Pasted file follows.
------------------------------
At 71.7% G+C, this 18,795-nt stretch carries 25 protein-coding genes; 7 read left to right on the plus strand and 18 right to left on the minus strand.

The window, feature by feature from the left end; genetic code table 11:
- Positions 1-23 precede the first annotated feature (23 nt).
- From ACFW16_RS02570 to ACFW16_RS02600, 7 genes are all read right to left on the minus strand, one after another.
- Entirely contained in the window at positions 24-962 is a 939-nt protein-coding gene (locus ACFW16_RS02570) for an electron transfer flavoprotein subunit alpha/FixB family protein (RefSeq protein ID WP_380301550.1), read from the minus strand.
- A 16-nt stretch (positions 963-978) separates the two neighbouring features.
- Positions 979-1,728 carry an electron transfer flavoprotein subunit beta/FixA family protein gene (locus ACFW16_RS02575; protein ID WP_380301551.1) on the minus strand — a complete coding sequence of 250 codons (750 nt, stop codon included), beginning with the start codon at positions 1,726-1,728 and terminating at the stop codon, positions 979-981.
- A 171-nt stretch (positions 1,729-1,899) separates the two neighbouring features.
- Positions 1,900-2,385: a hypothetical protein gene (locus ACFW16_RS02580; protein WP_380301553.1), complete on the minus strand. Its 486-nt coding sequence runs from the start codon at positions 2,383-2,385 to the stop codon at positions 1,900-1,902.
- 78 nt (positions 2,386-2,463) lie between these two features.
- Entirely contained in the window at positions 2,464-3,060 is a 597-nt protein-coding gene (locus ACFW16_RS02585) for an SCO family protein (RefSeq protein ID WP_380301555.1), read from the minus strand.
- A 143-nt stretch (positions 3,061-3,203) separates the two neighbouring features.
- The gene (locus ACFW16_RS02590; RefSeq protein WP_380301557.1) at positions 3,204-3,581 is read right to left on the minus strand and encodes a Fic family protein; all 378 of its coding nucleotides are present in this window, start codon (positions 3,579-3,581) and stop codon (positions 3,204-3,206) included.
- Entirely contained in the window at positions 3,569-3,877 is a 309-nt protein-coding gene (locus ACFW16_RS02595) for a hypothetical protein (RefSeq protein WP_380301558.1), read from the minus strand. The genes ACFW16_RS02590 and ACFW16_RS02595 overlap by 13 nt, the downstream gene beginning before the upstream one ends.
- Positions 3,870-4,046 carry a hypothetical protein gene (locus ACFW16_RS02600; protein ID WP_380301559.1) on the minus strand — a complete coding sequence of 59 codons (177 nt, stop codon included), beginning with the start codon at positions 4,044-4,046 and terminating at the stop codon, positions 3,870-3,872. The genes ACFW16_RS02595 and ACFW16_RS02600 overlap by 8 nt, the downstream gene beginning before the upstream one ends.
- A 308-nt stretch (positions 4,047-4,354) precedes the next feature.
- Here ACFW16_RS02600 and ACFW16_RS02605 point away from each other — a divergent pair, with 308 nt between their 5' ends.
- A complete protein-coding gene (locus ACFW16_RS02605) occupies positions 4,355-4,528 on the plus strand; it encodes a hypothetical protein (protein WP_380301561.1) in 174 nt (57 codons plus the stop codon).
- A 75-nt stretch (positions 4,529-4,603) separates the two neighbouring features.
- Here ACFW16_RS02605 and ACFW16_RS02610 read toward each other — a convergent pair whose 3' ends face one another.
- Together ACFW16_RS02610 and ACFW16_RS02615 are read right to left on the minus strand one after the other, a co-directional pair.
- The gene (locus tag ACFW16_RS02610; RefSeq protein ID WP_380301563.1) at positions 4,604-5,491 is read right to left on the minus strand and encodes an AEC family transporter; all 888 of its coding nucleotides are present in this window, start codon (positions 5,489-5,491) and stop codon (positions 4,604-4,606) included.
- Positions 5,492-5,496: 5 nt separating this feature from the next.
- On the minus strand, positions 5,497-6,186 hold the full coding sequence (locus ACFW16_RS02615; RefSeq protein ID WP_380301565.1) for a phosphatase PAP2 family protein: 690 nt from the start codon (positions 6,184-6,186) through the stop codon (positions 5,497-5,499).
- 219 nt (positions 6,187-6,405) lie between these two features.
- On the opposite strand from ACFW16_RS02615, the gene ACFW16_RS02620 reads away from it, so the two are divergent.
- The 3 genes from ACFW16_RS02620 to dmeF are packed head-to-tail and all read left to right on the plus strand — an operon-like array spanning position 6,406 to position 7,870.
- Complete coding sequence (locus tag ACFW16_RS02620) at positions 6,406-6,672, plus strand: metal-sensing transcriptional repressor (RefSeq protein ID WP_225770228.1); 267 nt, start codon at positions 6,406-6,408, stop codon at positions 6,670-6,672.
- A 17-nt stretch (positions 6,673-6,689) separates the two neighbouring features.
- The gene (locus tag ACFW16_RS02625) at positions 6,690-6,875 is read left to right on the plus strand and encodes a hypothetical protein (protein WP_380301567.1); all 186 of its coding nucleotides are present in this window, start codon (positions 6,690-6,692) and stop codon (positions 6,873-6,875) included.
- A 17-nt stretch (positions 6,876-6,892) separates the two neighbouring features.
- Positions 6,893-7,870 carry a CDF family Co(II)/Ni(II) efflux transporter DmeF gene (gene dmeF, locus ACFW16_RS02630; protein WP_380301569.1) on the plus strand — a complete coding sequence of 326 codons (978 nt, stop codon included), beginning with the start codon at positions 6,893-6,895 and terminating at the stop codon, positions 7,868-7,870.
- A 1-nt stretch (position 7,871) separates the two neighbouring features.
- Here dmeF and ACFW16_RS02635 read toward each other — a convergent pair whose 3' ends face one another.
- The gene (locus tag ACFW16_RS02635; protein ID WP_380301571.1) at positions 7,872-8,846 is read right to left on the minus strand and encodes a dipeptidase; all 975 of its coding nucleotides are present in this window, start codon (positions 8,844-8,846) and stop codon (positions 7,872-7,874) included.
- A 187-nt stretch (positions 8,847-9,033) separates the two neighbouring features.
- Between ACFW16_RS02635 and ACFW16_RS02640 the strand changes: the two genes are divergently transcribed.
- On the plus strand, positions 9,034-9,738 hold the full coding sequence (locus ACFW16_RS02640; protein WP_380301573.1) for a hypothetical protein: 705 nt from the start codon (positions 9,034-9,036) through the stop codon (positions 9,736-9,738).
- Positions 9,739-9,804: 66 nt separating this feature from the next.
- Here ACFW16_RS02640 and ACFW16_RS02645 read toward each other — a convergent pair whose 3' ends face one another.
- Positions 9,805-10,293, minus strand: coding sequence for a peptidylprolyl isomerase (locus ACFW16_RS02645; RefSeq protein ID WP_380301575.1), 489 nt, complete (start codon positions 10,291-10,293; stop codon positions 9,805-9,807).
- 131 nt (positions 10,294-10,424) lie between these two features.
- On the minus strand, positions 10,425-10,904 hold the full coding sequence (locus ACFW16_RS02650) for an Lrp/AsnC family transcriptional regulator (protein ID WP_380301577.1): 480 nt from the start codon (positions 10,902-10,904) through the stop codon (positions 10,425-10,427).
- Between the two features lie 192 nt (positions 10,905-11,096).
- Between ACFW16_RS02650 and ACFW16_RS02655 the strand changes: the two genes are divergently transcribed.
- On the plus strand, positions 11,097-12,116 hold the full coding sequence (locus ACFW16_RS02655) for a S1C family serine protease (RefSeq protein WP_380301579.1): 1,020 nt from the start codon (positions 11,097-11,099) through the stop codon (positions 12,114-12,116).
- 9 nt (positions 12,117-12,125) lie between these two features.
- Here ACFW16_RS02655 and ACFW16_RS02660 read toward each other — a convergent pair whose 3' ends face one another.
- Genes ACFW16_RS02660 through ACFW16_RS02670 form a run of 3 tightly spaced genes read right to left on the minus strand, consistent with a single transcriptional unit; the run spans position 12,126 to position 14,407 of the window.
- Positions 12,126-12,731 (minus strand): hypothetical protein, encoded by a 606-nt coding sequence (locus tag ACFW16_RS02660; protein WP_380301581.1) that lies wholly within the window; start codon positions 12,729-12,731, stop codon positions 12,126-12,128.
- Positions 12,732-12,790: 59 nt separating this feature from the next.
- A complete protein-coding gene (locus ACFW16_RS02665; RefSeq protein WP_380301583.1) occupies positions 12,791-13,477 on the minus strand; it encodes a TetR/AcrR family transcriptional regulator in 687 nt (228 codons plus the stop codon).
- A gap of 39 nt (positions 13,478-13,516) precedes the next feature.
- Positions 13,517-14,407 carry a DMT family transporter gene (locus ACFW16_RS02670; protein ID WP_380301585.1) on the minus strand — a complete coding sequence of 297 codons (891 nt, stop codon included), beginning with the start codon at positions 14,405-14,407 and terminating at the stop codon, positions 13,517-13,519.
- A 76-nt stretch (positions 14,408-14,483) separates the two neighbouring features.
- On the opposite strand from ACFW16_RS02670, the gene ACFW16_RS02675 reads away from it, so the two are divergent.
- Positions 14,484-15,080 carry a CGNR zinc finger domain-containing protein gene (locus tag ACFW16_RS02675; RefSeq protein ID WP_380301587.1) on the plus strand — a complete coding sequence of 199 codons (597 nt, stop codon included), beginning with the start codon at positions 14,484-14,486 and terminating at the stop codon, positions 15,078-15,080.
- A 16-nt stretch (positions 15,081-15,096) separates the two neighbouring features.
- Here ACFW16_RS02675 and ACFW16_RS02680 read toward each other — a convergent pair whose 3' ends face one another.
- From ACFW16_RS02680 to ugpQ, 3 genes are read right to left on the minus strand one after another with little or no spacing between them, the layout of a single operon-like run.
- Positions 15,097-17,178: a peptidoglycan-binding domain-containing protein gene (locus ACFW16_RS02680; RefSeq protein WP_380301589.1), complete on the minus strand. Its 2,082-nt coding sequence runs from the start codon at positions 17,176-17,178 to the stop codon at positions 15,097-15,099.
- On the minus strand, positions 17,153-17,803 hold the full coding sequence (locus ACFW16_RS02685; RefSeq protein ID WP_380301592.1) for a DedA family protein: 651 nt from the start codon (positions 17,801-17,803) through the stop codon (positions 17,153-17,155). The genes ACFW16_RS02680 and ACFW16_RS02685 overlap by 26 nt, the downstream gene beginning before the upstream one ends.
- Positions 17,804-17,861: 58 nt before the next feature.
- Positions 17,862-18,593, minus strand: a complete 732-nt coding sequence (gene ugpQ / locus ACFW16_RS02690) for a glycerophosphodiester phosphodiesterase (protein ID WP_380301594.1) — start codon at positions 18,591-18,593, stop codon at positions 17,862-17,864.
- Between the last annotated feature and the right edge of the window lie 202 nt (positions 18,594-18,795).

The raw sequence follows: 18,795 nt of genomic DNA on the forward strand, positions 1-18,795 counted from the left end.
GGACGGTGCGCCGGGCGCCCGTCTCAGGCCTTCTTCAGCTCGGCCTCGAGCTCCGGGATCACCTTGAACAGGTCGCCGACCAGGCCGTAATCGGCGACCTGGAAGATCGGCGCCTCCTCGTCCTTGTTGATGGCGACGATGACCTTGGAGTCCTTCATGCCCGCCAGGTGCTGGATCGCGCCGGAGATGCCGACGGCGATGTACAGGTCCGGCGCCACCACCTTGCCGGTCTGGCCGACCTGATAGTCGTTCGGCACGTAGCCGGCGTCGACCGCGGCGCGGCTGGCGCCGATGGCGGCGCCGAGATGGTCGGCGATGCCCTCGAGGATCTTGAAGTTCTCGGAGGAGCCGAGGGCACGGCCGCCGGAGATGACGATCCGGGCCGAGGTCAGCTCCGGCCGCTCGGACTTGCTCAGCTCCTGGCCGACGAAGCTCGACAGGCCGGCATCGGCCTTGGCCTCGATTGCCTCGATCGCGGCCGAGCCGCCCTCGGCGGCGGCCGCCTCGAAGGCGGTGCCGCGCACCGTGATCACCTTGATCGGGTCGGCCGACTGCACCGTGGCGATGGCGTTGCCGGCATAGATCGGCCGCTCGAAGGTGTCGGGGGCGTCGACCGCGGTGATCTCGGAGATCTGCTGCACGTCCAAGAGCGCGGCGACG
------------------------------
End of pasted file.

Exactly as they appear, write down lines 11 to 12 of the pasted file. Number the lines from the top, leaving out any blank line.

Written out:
- Entirely contained in the window at positions 2,464-3,060 is a 597-nt protein-coding gene (locus ACFW16_RS02585) for an SCO family protein (RefSeq protein ID WP_380301555.1), read from the minus strand.
- A 143-nt stretch (positions 3,061-3,203) separates the two neighbouring features.